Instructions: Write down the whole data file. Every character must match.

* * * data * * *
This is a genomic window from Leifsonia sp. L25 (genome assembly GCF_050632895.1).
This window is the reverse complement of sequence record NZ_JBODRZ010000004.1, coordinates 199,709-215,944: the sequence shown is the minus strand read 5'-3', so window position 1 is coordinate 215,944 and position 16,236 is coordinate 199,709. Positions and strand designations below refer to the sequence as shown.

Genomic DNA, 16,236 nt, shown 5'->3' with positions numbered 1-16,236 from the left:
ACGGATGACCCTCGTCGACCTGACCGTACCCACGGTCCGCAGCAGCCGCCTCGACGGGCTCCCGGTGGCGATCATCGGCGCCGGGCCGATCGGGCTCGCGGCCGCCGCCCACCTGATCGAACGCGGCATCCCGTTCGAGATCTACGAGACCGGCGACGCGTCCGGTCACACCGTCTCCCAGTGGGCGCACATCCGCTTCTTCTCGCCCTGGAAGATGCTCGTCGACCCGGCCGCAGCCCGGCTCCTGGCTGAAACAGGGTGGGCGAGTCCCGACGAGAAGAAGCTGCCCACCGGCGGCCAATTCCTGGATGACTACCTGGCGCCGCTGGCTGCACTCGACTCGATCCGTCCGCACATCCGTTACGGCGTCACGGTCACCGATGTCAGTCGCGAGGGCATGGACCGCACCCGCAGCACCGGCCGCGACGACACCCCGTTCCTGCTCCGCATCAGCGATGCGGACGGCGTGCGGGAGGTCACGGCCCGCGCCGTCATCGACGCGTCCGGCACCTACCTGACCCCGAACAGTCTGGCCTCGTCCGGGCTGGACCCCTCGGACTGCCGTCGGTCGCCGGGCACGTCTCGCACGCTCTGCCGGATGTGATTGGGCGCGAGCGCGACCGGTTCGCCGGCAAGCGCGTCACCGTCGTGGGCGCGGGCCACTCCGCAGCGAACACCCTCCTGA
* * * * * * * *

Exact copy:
This is a genomic window from Leifsonia sp. L25 (genome assembly GCF_050632895.1).
This window is the reverse complement of sequence record NZ_JBODRZ010000004.1, coordinates 199,709-215,944: the sequence shown is the minus strand read 5'-3', so window position 1 is coordinate 215,944 and position 16,236 is coordinate 199,709. Positions and strand designations below refer to the sequence as shown.

Genomic DNA, 16,236 nt, shown 5'->3' with positions numbered 1-16,236 from the left:
ACGGATGACCCTCGTCGACCTGACCGTACCCACGGTCCGCAGCAGCCGCCTCGACGGGCTCCCGGTGGCGATCATCGGCGCCGGGCCGATCGGGCTCGCGGCCGCCGCCCACCTGATCGAACGCGGCATCCCGTTCGAGATCTACGAGACCGGCGACGCGTCCGGTCACACCGTCTCCCAGTGGGCGCACATCCGCTTCTTCTCGCCCTGGAAGATGCTCGTCGACCCGGCCGCAGCCCGGCTCCTGGCTGAAACAGGGTGGGCGAGTCCCGACGAGAAGAAGCTGCCCACCGGCGGCCAATTCCTGGATGACTACCTGGCGCCGCTGGCTGCACTCGACTCGATCCGTCCGCACATCCGTTACGGCGTCACGGTCACCGATGTCAGTCGCGAGGGCATGGACCGCACCCGCAGCACCGGCCGCGACGACACCCCGTTCCTGCTCCGCATCAGCGATGCGGACGGCGTGCGGGAGGTCACGGCCCGCGCCGTCATCGACGCGTCCGGCACCTACCTGACCCCGAACAGTCTGGCCTCGTCCGGGCTGGACCCCTCGGACTGCCGTCGGTCGCCGGGCACGTCTCGCACGCTCTGCCGGATGTGATTGGGCGCGAGCGCGACCGGTTCGCCGGCAAGCGCGTCACCGTCGTGGGCGCGGGCCACTCCGCAGCGAACACCCTCCTGA